Equity Diversity Social Justice Quiz
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Equity and Justice Awareness Quiz

This activity requires 20-30 minutes.


The Equity Quiz illustrates how our perceptions of reality, and the "facts" we are taught through media, the education system, and other sources of information and knowledge, can be limited in depth or simply wrong. Students take a multiple choice quiz with questions relating to racism, sexism, heterosexism, economic injustice, and related issues, then discuss the correct answers and their own misperceptions.


Distribute copies of the Quiz in PDF Format.

Print a copy of the Answer Key in PDF Format for yourself.


Ask participants to answer the quiz questions to the best of their abilities. Provide five or six minutes. After everyone has completed the quiz, follow these steps:

  1. Allow participants to take turns reading each questions and offering their guess for the answer. After somebody has read a question, ask, by a show of hands, how many other students agree with their answer. Go through each other answer to the question, also inquiring about who chose each one. After you have polled the class on each answer, give the correct answer, and move on to the next question.

  2. After polling the class on every question, and providing the correct answer, ask if anyone scored perfectly on the quiz. Begin counting backwards: "Who answered 9 correctly? 8? 7...?" In most cases, nobody will have answered more than 6 of the questions correctly, and most people will have answered only two or three correctly.

  3. Probe the group with general questions: "How many of you feel misled or misinformed about these issues? Why did we struggle with these questions?" Most participants will be surprised by their lack of knowledge about the issues, but be prepared to field some challenges about the questions and wording.

  4. Ask whether there are any specific items on the quiz that jump out to them, or any answers that surprise them. Ask why those particular answers surprised them and where they had received information that led them to believe something different. Broaden this question, asking where people generally attain information about equity and justice issues.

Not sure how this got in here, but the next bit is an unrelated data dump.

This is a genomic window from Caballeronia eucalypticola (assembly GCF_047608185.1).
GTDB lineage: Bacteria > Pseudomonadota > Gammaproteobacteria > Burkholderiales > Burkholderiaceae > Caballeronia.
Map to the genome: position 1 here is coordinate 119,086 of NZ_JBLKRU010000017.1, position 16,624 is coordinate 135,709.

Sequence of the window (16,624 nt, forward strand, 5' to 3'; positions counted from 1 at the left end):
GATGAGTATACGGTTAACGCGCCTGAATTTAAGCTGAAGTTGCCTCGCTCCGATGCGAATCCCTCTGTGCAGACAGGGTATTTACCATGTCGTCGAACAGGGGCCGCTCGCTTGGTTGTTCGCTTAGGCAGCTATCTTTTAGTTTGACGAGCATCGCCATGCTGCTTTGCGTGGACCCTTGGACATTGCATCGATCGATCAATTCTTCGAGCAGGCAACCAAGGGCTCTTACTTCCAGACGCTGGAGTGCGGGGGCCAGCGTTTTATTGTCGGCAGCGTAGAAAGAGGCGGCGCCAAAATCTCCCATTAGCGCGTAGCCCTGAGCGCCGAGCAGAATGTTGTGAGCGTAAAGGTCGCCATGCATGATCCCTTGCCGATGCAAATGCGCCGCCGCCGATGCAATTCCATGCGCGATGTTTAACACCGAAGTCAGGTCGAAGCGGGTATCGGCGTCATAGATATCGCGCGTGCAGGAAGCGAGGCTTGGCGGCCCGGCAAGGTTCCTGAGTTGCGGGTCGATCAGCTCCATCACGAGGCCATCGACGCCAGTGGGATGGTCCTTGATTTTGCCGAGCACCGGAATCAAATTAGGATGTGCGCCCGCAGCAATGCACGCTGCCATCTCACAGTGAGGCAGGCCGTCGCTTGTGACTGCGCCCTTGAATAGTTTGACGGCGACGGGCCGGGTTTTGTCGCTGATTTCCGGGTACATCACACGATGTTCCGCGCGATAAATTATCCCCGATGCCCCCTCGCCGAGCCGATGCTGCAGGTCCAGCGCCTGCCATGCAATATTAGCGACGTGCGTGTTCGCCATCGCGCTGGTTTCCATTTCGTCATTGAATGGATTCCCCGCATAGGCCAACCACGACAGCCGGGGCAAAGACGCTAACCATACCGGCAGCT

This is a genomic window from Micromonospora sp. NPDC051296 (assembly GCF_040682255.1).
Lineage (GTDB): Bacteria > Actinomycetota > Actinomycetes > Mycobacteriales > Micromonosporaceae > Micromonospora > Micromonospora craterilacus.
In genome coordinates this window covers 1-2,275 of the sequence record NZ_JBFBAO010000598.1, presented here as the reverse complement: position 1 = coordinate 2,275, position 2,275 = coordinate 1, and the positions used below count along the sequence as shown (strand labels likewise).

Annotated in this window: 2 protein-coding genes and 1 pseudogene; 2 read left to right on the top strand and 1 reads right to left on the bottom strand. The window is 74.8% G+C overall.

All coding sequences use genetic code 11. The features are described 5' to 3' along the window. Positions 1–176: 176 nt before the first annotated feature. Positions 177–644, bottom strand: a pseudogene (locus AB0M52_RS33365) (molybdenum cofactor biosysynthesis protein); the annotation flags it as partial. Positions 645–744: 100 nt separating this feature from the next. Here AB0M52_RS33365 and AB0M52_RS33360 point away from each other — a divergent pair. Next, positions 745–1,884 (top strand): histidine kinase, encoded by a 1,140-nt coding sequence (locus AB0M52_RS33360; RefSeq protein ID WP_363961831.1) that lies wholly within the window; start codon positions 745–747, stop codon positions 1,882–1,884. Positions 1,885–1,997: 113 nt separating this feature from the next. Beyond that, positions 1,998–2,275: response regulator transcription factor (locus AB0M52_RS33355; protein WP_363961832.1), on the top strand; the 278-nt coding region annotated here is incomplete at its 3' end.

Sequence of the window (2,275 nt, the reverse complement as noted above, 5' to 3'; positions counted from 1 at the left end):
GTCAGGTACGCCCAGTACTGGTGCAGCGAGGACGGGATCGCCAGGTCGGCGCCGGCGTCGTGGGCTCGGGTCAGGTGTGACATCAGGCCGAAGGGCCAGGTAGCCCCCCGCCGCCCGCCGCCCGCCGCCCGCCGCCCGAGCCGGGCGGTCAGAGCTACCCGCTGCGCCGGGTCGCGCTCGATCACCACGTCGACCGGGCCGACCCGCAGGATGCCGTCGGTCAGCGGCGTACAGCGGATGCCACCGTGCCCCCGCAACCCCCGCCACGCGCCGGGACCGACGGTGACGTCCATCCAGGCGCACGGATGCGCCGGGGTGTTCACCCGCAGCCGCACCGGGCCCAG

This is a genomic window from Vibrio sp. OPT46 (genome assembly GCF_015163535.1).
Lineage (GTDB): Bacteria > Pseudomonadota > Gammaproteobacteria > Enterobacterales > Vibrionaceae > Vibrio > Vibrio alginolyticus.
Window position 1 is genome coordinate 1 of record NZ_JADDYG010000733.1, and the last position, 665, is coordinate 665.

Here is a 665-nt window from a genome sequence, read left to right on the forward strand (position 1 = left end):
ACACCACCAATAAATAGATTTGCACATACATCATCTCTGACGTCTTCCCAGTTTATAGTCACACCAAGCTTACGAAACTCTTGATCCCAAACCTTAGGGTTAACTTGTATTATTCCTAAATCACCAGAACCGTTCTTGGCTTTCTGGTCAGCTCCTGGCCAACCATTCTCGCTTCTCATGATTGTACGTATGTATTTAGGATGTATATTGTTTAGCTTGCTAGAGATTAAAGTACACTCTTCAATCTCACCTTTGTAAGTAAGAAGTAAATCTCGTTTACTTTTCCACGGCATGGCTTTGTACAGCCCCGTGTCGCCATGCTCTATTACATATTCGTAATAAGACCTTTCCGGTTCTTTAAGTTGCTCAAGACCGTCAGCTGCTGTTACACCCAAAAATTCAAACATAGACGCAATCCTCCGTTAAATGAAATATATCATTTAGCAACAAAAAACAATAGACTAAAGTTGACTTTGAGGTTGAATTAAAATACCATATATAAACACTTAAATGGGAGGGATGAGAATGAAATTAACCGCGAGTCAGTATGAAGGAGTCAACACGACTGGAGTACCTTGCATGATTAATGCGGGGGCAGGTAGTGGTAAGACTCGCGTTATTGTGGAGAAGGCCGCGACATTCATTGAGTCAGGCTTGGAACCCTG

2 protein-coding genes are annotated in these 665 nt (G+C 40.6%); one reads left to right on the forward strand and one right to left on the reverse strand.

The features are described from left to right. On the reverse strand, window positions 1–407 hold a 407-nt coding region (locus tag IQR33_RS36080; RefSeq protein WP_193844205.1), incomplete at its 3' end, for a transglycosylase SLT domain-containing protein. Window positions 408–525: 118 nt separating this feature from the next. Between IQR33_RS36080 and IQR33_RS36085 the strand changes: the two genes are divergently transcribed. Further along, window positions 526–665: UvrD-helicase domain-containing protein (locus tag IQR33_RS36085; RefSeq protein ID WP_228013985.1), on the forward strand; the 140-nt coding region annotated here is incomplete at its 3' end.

5. Several questions can be used to process this activity:

    1. Where do you get information about issues like racism, heterosexism, and economic injustice?
    2. How do you process information you learn from these sources? Is your understanding of the information informed by your own experiences or worldview?
    3. How can misinformation about these issues contribute to stereotyping and oppression?
    4. (If you're teaching current or future educators) What is your role as an educator in challenging these stereotypes or providing fuller understandings of these issues?

Facilitator Notes:

There may be some temptation to process each question separately. I strongly suggest going through all the questions and answers first, as it can be very powerful for someone to be reminded over and over how little they know about these issues in a short span of time.

It will also be effective if you take the quiz beforehand and share how you did before polling the students.

Some students may want to challenge particular questions or how they are phrased. This is a common defensive tactic individuals use to relieve themselves of dealing with the actual content of the quiz. It will be important not to feed into their defensiveness, but instead to affirm their critique. Explain that part of the purpose of the quiz is to learn to be more critical about all information we hear or read, and the information from this quiz is no different. (Remember, most participants will be fairly embarrassed of their score on the quiz, so the building-back-up process is important to the success of this activity.)

an Equity Literacy Institute and EdChange project
© Paul C. Gorski, 1995-2019